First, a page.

DIRTY PROJECTORS – “Dirty Projectors”
THE GOOD: Brooklyn indie rock outfit Dirty Projectors (singer/songwriter/guitarist David Longstreth and an ever-changing roster of collaborators) comes back with an eponymous seventh.
THE BAD: Longstreth’s progressive tendencies are now in full-force. Expect complex arrangements and the melding of many genres. Not “bad” just complicated.
THE NITTY GRITTY: At its core, “Dirty Projectors” is a break-up album; Longstreth ended his relationship with long-time bandmate Amber Coffman at the beginning of the creative process. Tracks such as “Death Spiral” and “Up in Hudson” focus on the difficulties that come with relationships, sad endings, moving on, etc.
Musically, Longstreth bounces from the electronic squiggles of “Work Together” to the ‘60s-based organ sounds spread over “I See You” and all points in between. R&B singer Dawn Richard lends her voice to the bright sunshine of “Cool Your Heart.” Strings and atmospherics add somber vibes to the low hum and soulful harmonies on “Little Bubble.” Bring your sense of adventure and prepare for unpredictable dissonant mood swings.
BUY IT?: Your call.

RAEKWON – “The Wild”
THE GOOD: The Wu-Tang Clan’s Raekwon belts out his seventh solo album.
THE BAD: One can argue the only Wu-Tang member that ever topped his own solo debut was Ghostface Killah. Raekwon will probably never match HIS solo debut, 1995’s “Only Built 4 Cuban Linx.” But “the Wild” is a step in the right direction.
THE NITTY GRITTY: The new set is much less glossy than 2015’s “Fly International Luxurious Art.” His style still intense, Raekwon gets back to the streets, conjuring up vivid full-color urban landscapes, and finds himself knee deep in that scratchy, gritty Wu-Tang-vibe. Dirty beats, choppy lo-fi vocal samples, eerie atmospherics, and bullet-riddled gangster tales are once again the norm.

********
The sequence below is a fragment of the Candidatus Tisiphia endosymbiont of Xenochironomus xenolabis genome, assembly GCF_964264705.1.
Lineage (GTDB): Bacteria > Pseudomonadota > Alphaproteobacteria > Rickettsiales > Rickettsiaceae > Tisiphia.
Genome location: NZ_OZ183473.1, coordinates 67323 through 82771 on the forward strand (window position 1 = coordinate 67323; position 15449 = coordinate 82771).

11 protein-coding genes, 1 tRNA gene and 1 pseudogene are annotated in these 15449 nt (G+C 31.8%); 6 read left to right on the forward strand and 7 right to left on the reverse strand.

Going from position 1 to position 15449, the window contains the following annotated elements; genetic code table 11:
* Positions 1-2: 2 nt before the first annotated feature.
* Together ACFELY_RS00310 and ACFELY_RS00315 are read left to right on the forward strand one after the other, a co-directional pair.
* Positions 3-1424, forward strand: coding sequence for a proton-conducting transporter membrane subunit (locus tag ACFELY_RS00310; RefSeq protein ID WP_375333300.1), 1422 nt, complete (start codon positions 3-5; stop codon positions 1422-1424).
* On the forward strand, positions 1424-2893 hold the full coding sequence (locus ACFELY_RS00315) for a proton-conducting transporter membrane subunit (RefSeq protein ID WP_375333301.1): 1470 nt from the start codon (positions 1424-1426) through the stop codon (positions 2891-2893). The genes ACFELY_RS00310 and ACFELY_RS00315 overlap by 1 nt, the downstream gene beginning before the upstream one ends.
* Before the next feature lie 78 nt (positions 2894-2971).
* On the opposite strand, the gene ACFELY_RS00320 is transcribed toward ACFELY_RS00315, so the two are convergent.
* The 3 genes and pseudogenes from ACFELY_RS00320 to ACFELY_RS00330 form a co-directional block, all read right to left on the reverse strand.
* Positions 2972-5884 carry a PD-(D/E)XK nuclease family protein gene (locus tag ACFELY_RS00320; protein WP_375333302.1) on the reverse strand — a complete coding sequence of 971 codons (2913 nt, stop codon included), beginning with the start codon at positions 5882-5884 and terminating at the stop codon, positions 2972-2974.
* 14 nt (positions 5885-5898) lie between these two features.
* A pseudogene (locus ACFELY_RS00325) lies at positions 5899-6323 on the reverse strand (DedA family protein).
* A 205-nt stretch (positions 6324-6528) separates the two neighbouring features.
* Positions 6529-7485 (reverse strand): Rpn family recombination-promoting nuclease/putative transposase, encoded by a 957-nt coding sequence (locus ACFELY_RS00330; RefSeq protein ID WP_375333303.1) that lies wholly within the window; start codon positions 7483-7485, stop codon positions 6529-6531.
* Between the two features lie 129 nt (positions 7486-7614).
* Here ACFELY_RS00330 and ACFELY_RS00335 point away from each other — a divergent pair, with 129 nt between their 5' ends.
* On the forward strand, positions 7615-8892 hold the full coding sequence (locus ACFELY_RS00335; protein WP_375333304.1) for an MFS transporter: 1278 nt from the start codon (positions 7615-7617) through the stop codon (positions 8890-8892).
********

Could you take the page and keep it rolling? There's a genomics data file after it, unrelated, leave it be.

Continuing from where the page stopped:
Yeah, there are a couple of missteps along the way. “Marvin,” the tribute to Marvin Gaye with back-ups by CeeLo Green, feels out of place. The Lil Wayne collaboration “My Corner” sounds too synthetic. For the most part though, “the Wild” is dusty and dangerous, as it should be.
BUY IT?: Sure.

GOLDFRAPP – “Silver Eye”
THE GOOD: Electronic duo Goldfrapp (Alison Goldfrapp and Will Gregory) come back with a varied seventh.
THE BAD: No gripes.
THE NITTY GRITTY: Entirely composed by the pair themselves, the record does boast a number of collaborators on the production side. The two worked closely with producer John Congleton (St Vincent, Wild Beasts), electronic composer the Haxan Cloak, and producer/guitarist Leo Abrahams
Despite the disparate guest list, the record works incredibly well as a whole; the songs complementing each other perfectly. From the spacey trip-hop echoes carrying “Zodiac Black” to the decadently danceable “Everything is Never Enough” to the dark rumblings permeating “Ocean,” “Silver Eye” is an accomplished set that rarely takes an expected route. It’s full of surprises while still maintaining that desired classic Goldfrapp vibe.
Stripped down to their bare essence, the songs themselves are probably the pair’s strongest in quite some time too (not that other recent albums were lacking in any way). This is simply an act playing to their strengths.
BUY IT?: Yes.

  

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